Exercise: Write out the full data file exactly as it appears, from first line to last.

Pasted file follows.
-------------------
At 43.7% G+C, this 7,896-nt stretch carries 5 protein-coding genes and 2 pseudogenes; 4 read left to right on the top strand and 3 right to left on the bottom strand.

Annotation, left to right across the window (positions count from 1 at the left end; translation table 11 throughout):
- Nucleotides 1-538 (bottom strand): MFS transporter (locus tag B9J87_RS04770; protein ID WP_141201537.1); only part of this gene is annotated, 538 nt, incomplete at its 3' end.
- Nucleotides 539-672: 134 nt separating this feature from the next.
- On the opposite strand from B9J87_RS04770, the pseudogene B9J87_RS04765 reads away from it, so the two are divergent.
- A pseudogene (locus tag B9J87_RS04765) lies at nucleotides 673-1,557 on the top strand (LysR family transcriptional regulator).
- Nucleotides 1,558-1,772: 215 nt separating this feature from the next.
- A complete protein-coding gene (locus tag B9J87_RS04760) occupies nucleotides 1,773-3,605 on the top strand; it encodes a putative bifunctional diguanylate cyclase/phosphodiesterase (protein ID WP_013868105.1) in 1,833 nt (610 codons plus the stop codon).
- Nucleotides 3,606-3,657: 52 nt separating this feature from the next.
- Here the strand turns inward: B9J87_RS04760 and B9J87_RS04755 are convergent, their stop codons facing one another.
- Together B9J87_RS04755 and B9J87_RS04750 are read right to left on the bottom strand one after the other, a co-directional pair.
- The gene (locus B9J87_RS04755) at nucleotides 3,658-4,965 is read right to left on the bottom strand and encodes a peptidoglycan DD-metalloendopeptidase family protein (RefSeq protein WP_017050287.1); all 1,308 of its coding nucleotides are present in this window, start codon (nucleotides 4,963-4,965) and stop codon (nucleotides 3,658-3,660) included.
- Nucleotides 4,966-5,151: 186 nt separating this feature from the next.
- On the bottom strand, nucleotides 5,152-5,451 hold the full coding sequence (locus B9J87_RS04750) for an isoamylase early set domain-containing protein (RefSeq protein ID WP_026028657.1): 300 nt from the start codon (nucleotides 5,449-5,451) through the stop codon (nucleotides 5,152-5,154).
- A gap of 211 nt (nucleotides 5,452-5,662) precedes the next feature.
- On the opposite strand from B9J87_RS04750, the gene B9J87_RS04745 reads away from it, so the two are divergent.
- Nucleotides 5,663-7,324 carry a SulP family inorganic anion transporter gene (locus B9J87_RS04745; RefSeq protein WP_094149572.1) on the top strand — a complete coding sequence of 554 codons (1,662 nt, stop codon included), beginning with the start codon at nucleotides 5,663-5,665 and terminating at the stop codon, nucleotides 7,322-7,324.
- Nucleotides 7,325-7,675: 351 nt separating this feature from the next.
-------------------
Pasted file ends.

At 43.7% G+C, this 7,896-nt stretch carries 5 protein-coding genes and 2 pseudogenes; 4 read left to right on the top strand and 3 right to left on the bottom strand.

Annotation, left to right across the window (positions count from 1 at the left end; translation table 11 throughout):
- Nucleotides 1-538 (bottom strand): MFS transporter (locus tag B9J87_RS04770; protein ID WP_141201537.1); only part of this gene is annotated, 538 nt, incomplete at its 3' end.
- Nucleotides 539-672: 134 nt separating this feature from the next.
- On the opposite strand from B9J87_RS04770, the pseudogene B9J87_RS04765 reads away from it, so the two are divergent.
- A pseudogene (locus tag B9J87_RS04765) lies at nucleotides 673-1,557 on the top strand (LysR family transcriptional regulator).
- Nucleotides 1,558-1,772: 215 nt separating this feature from the next.
- A complete protein-coding gene (locus tag B9J87_RS04760) occupies nucleotides 1,773-3,605 on the top strand; it encodes a putative bifunctional diguanylate cyclase/phosphodiesterase (protein ID WP_013868105.1) in 1,833 nt (610 codons plus the stop codon).
- Nucleotides 3,606-3,657: 52 nt separating this feature from the next.
- Here the strand turns inward: B9J87_RS04760 and B9J87_RS04755 are convergent, their stop codons facing one another.
- Together B9J87_RS04755 and B9J87_RS04750 are read right to left on the bottom strand one after the other, a co-directional pair.
- The gene (locus B9J87_RS04755) at nucleotides 3,658-4,965 is read right to left on the bottom strand and encodes a peptidoglycan DD-metalloendopeptidase family protein (RefSeq protein WP_017050287.1); all 1,308 of its coding nucleotides are present in this window, start codon (nucleotides 4,963-4,965) and stop codon (nucleotides 3,658-3,660) included.
- Nucleotides 4,966-5,151: 186 nt separating this feature from the next.
- On the bottom strand, nucleotides 5,152-5,451 hold the full coding sequence (locus B9J87_RS04750) for an isoamylase early set domain-containing protein (RefSeq protein ID WP_026028657.1): 300 nt from the start codon (nucleotides 5,449-5,451) through the stop codon (nucleotides 5,152-5,154).
- A gap of 211 nt (nucleotides 5,452-5,662) precedes the next feature.
- On the opposite strand from B9J87_RS04750, the gene B9J87_RS04745 reads away from it, so the two are divergent.
- Nucleotides 5,663-7,324 carry a SulP family inorganic anion transporter gene (locus B9J87_RS04745; RefSeq protein WP_094149572.1) on the top strand — a complete coding sequence of 554 codons (1,662 nt, stop codon included), beginning with the start codon at nucleotides 5,663-5,665 and terminating at the stop codon, nucleotides 7,322-7,324.
- Nucleotides 7,325-7,675: 351 nt separating this feature from the next.